Practical adoption of artificial intelligence (AI) is driven by an exclusive club of companies. A report from McKinsey Global Institute, published in June 2017, ascertained that investment in AI is dominated by digital giants such as Google and Baidu. On the other hand, the vast majority of firms have not taken any practical steps at all yet. According to Gartner’s 2018 CIO Agenda Survey, four percent of CIOs globally have implemented AI, while a further 46 percent have developed plans to do so.
This investment asymmetry is creating a dangerous gap between a few firms that are increasing their competitive advantage and their already dominant market position with help of AI – and the many firms that are left behind.
Huge opportunities – low adoption
The potential of adopting AI in the enterprise is huge. PricewaterhouseCoopers predicts the global gross domestic product to grow 14 percent – the equivalent of $15.7 trillion – by 2030 as a result of AI, driven by increased productivity and higher sales. Going forward, AI will be embedded everywhere, both in the products and services sold to customers and along the entire value chain, which is employed to plan, produce, market and provide those products and services – driving outcomes such as better demand forecasting, improved operational efficiency and increased sales.
With such huge opportunities, why is the adoption rate so low? Many firms struggle to even get started because they cannot find meaningful and profitable AI use cases. Autonomous vehicles, humanoid robots and voice assistants are in media headlines every day, but it’s hard to define the starting point for how to deploy AI in everyday business.
And when this starting point is found, technology is the next challenge. Data and infrastructure environments for AI must be configured to meet the specific requirements of a particular use case. Firms often don’t have the expertise to build such tailored environments.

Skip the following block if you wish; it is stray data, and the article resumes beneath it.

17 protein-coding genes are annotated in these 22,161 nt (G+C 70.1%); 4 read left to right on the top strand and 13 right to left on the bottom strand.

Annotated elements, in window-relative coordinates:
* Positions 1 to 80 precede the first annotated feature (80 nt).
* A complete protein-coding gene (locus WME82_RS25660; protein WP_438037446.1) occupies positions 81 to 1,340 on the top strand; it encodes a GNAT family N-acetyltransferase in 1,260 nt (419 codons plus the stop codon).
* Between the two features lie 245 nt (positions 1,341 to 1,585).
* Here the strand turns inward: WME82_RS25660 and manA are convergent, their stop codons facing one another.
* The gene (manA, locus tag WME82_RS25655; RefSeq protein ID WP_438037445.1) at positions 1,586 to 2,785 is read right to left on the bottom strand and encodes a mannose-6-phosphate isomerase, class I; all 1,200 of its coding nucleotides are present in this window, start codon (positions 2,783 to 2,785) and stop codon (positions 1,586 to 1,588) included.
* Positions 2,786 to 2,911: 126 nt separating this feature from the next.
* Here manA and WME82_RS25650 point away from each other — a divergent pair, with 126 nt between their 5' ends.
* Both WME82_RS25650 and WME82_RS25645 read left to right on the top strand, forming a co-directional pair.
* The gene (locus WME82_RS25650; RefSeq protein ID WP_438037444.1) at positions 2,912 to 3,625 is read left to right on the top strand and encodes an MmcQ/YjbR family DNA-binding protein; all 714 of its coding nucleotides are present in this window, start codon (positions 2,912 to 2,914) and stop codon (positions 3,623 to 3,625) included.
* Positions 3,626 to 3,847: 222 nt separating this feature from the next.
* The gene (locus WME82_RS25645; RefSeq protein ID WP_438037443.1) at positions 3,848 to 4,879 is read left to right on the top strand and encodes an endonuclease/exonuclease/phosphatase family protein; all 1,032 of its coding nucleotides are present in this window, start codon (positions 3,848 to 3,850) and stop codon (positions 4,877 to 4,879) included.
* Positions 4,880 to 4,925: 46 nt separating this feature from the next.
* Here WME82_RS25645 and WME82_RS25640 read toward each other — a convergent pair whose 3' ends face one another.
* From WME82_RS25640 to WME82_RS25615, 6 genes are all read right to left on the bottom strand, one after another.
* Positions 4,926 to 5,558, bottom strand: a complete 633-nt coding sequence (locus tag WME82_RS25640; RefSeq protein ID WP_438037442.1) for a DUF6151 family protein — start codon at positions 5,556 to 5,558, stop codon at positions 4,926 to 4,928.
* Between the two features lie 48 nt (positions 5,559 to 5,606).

“AI democratization” creates value, but not a competitive advantage
Some technology companies claim they want to close the gap and “democratize” AI by providing off-the-shelf solutions – pre-trained AI models, ready to use in the cloud and equipped with algorithms that are constantly optimized.
These solutions relieve firms from the burden of setting up an AI data and technology environment from scratch. They can also provide superior value as they are fed with data from thousands or millions of similar deployments in other firms. Think of an AI solution that monitors your corporate IT environment to detect looming outages and recommends actions to prevent them. The more data sources this solution is based on, the better the detection and recommendations will be. Such off-the-shelf AI solutions are still rare, but the number is quickly increasing.
However, while this approach can create superior value, it does not suffice when the goal is to create a competitive advantage. By definition, off-the-shelf AI is suitable for a firm’s use cases that are identical or very similar to other firms’ use cases. Creating a competitive advantage, on the other hand, means creating value that is different or superior to other firms.
The analytics-AI continuum
Unfortunately, there are no shortcuts when it comes to implementing AI in the enterprise to create a competitive advantage. Firms must define their AI strategy, identify promising use cases, source the data, buy and build technologies, and put the right people and processes in place.
Moreover, AI does not flourish in isolation, but is the ultimate step in a continuum, where everyday business analytics graduate to big data to autonomous systems based on AI. That’s a key reason why tech giants extend their edge so quickly – they already have the data and analytics foundation in place to which they can add AI – while laggards have to build this foundation first.